After producing 12 site-specific original works over the last five months, Mixed Blood Theatre is inviting people to come to a festival celebrating the Twin Cities.
“12 x 12” is a community engagement project by the theater company. Between April and August, Mixed Blood collaborated with 12 artists in and around the Twin Cities to develop theater pieces based on different communities. Artists included chef Yia Vang and writer Hawona Sullivan Janzen.
“All of this is really an opportunity for Mixed Blood to reconnect with the Twin Cities region and make new relationships [and] meet new people,” according to artistic director Mark Valdez. “But to also hear from our community members, communities themselves [about] what matters to them right now, what are they thinking about? And what do they need.”
The project will culminate with a festival this weekend, featuring modified versions of all 12 theatrical experiences, including synchronized swimming, a poem reading and a cooking demonstration. “12 x 12, The Festival” features an expansive view of what theater is, something Valdez hopes to continue in the future at Mixed Blood.
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“I just find it more interesting. I find the art more interesting,” Valdez said.
Valdez highlighted that the theater’s community-focused work will be continued next season with a project on the Iron Range.
“12 x 12, The Festival,” will run Saturday and Sunday at Mixed Blood Theatre in Minneapolis. The performances will be broken up into three acts, running at various points throughout the day.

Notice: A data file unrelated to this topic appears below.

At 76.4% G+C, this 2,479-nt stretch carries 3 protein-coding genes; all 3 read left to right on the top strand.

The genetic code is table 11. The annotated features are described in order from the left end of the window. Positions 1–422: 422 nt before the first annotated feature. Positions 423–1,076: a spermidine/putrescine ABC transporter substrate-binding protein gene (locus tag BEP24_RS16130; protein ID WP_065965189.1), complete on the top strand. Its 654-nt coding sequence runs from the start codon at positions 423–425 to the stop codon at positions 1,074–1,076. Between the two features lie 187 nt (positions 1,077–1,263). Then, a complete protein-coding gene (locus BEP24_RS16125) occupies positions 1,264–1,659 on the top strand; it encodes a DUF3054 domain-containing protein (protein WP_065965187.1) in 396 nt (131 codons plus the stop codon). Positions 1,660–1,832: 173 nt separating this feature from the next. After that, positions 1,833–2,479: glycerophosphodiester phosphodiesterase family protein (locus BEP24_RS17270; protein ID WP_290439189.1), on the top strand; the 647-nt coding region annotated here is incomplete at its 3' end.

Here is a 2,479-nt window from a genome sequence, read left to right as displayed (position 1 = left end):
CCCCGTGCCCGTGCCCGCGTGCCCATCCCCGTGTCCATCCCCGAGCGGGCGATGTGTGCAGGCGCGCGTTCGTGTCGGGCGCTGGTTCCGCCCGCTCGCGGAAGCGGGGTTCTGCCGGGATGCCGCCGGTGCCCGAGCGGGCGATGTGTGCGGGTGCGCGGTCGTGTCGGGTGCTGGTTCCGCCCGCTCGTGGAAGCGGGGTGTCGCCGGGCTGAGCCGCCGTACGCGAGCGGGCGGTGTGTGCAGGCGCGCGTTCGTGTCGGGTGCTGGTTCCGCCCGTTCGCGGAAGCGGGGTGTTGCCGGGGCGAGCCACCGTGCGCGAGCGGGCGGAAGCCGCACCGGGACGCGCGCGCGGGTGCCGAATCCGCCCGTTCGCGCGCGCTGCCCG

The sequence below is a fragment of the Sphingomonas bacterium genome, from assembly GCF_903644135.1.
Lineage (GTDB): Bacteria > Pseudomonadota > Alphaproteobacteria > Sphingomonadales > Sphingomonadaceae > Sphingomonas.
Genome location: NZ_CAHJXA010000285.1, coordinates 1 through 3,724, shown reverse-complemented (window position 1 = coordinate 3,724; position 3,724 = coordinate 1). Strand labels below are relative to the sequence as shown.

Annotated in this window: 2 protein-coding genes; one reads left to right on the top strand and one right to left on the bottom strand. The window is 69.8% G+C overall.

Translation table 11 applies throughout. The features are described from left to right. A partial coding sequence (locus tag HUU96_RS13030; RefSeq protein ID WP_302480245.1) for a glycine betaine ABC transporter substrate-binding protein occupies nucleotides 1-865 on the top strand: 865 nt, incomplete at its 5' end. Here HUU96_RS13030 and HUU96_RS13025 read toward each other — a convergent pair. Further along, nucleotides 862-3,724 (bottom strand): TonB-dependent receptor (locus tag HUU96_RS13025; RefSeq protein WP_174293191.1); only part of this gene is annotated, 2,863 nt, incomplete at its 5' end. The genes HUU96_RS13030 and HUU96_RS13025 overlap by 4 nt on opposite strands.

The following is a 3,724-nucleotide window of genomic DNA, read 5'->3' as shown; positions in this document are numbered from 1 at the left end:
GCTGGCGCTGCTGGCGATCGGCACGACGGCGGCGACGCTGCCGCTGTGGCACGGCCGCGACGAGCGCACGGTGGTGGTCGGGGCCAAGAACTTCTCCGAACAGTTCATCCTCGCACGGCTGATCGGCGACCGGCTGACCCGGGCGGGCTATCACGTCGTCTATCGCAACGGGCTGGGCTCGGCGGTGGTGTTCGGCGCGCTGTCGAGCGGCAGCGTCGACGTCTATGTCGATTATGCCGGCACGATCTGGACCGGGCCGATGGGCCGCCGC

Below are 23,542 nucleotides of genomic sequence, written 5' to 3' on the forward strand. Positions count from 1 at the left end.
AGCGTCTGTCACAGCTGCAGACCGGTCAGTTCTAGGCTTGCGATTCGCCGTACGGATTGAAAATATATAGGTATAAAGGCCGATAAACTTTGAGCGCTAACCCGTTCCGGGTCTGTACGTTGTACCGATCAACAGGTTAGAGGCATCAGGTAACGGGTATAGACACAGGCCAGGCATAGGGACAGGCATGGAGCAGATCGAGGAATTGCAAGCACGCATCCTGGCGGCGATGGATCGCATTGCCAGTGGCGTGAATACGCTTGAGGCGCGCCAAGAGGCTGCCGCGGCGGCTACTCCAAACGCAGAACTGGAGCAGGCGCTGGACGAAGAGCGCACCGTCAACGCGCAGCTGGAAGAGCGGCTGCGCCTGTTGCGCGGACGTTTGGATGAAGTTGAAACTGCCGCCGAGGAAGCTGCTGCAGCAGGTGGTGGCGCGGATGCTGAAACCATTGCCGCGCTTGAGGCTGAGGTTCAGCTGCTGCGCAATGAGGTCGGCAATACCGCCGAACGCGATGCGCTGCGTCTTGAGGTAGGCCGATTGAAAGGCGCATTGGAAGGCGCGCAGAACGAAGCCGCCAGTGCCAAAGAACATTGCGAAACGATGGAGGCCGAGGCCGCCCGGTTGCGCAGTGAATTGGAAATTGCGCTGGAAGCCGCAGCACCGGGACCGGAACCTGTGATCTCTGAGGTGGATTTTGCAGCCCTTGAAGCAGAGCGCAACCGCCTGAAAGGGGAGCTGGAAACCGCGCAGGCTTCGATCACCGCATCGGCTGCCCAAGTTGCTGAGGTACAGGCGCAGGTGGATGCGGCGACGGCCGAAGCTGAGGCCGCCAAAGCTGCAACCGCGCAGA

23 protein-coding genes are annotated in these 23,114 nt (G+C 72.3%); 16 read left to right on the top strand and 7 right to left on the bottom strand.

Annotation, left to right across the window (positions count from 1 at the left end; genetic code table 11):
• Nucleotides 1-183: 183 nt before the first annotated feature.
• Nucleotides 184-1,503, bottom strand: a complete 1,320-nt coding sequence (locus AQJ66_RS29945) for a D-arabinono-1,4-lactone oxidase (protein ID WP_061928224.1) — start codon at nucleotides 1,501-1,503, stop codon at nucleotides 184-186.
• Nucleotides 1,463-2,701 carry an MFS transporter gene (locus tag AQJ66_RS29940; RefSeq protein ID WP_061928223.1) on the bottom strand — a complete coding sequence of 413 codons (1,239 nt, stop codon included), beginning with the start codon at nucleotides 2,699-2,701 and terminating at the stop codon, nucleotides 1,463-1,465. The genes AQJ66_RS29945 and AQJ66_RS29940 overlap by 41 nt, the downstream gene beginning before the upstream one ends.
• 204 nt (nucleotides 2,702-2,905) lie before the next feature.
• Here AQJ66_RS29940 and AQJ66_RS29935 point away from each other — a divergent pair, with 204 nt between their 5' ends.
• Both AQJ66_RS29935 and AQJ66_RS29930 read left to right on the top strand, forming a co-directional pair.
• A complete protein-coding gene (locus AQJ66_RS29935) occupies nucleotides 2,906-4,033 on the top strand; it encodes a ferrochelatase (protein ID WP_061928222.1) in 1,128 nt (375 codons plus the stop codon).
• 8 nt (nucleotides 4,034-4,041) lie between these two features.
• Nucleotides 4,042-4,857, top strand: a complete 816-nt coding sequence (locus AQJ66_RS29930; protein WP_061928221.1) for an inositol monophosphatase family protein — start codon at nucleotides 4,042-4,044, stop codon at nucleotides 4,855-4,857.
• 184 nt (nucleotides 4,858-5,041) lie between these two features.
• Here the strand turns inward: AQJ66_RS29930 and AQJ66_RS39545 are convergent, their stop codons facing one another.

Streets in Cedar Riverside without traffic
Open Streets Minneapolis is a series of events intended to allow pedestrians to experience what a city might be like without automotive traffic.
Sunday’s edition will take place in the Cedar Riverside neighborhood of Minneapolis. Events include live music and street vendors selling goods and food.
Community Development and Events Manager Ember Rasmussen explains that attendees will also be able to learn about the neighborhood with an exhibit called “Concrete River,” which details the neighborhood's history with Interstate 94.
“This is a really incredible history exhibit that was developed in partnership with the University of Minnesota and just talks about all the different forces that have shaped the neighborhood and the real resilience and creativity that has persisted in Cedar Riverside to this day,” Rasmussen explained.
Open Streets Minneapolis is free and events will begin at 11 a.m.
Mill City ghosts
The Mill City Museum hosts an unusual ghost story Friday and Saturday.
Actor/writer Andrew Wheeler’s one-man show, “WHOOSH! The Civil War Mythology of Michael Hickey & His Perilous Precipitation Over St. Anthony Falls,” tells the true story of Wheeler's own great-great-grandfather, a Civil War officer who appears in a painting by artist Douglas Volk at the Minnesota State Capitol.
“The play is about intersections with the past. Dakota and Anishinaabe, a language of the falls.” Wheeler explained he performs the tale of “Irish immigrants who served in the Civil War trying to find healing at home. And it's about art, and a lot of intersections of those things.”
Irish folk musicians The Lost Forty will provide live musical accompaniment.
The Minnesota Orchestra offers an inaugural concert Sept. 21 - 23, featuring music director Thomas Søndergård conducting two pieces by Richard Strauss: “Don Juan,” a tone poem about the notorious libertine, and the epic “Alpine Symphony,” which musically represents an 11-hour climb up and down a mountain. The program includes Mozart’s “Oboe Concerto,” featuring Principal Oboe Nathan Hughes debuting as a soloist.
On Sunday, the Minneapolis Institute of Art will offer a conversation with artist Maren Kloppmann discussing modern and contemporary ceramic sculpture in relation to pieces currently on display as part of the “The Root Collection: Celebrating Studio Ceramics” exhibit.